If you’re interested, feel free to sign up for either event. I’ll also post slides and additional thoughts here afterwards.

Written by Lukas Vermeer

May 17, 2013 at 10:37

Posted in Data Science, Meta

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A New Kind Of Science?

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I am no longer a Corporate Ninja. As of a few weeks ago I can now call myself “Data Scientist at Booking.com“.

Although I am really excited about the new challenges and opportunities that await me in the sexiest job of the 21st century, I must say this new title bothers me ever so slightly. It somehow seems so redundant.

If you’re not using data, is it really science?

Written by Lukas Vermeer

May 2, 2013 at 17:20

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Snake Oil and Tiger Repellant

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The Wall Street Journal has an interesting article explaining how companies are starting to use (big) data to support their recruiting efforts. It provides a good example of the more general trend in businesses towards evidence-based decisioning and data science, but it also shows how some crucial aspects of these techniques are easily overlooked or oversimplified.

My big-data-science-bogus-alarm started ringing upon reading the last sentence in this short paragraph.

Applicants for the job take a 30-minute test that screens them for personality traits and puts them through scenarios they might encounter on the job. Then the program spits out a score: red for low potential, yellow for medium potential or green for high potential. Xerox accepts some yellows if it thinks it can train them, but mostly hires greens.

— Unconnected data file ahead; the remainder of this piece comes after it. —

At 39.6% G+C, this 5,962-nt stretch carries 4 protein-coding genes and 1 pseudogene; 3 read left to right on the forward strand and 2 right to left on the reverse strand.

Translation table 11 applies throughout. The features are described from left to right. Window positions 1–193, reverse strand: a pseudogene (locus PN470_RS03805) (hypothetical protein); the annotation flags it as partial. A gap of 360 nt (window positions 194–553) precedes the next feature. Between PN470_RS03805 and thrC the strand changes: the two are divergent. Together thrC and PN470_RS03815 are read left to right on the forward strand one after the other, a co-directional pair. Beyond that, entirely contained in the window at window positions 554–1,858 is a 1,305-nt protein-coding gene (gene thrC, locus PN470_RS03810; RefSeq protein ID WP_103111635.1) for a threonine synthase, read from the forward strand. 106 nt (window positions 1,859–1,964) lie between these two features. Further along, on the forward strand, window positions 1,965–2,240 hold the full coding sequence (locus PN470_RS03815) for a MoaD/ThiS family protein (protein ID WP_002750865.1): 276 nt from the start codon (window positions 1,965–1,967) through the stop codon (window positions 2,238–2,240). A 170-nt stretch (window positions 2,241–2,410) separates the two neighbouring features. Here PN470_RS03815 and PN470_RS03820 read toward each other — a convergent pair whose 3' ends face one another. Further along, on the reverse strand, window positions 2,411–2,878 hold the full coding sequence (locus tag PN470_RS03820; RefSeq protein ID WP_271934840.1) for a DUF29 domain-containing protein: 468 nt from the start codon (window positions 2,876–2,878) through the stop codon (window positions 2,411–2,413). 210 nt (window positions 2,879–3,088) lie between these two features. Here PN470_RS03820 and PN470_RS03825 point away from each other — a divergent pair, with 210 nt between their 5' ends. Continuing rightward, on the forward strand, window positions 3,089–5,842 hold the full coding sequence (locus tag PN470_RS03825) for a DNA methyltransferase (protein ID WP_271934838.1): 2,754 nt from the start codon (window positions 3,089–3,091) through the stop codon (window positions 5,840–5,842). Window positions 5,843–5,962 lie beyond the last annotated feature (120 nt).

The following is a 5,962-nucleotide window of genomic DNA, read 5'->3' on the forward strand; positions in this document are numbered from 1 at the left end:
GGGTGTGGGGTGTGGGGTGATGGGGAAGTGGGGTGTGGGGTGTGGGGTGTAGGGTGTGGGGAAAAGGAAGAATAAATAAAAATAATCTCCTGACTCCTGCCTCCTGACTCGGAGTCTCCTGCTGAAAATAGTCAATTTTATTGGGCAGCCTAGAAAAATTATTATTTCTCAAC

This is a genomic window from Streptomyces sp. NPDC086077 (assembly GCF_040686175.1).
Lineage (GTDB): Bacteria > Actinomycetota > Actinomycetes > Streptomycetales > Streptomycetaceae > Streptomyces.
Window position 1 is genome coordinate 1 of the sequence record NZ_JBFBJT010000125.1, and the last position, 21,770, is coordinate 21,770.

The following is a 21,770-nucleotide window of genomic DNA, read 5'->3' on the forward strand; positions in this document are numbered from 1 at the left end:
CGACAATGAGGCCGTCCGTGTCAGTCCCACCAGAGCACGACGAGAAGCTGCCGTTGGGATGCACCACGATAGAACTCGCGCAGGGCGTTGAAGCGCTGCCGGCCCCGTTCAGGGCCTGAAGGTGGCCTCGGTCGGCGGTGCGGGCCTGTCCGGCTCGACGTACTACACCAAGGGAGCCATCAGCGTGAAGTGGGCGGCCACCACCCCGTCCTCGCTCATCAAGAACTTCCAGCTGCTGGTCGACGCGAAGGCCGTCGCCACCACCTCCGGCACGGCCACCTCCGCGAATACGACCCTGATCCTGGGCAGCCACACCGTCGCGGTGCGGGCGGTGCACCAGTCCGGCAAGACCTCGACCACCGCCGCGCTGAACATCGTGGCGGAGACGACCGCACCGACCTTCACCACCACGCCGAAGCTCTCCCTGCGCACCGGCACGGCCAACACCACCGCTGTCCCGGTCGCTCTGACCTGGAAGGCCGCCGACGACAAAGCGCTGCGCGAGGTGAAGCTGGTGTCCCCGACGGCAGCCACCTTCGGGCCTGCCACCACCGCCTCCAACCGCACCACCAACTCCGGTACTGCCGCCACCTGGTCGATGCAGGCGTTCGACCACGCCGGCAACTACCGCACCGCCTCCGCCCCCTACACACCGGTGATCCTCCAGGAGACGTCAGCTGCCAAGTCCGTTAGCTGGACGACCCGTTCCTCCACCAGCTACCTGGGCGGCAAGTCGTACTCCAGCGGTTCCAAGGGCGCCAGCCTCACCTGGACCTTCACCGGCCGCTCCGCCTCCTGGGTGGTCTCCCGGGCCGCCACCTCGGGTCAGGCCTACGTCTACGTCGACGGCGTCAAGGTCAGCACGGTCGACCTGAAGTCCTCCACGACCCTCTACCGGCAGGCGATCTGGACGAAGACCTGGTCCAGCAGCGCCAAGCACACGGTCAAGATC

Sounds smart, right? Well, maybe.

If Xerox never hires any “reds” and only very few “yellows”, how will they know the program is actually working? How will they know that all that complicated math is doing something more than simply returning random colour values? An evidence-based approach should always include some form of scientific control. If it doesn’t, it might as well be snake oil.

Of course, this is probably just a simple journalistic crime of omission of a trivial implementation detail, but it reminded me of that old chestnut “the tiger repellant”. For your convenience, this blogpost has been equipped with some very strong Tiger Repellant tonic. If you do not see any tigers around you right now, you will know it is working.

See? No tigers?

Proven to work like a charm. Order yours today! Great prices! Limited availability! Now taking applications in the comments.

[ Disclaimer: Tiger Repellant is not certified for use in South-East Asia or zoological parks. Tiger Repellant inc. and its employees and subsidiaries cannot be held liable for any damage caused to your person in the event of being eaten by a tiger. ]

Written by Lukas Vermeer

September 26, 2012 at 14:34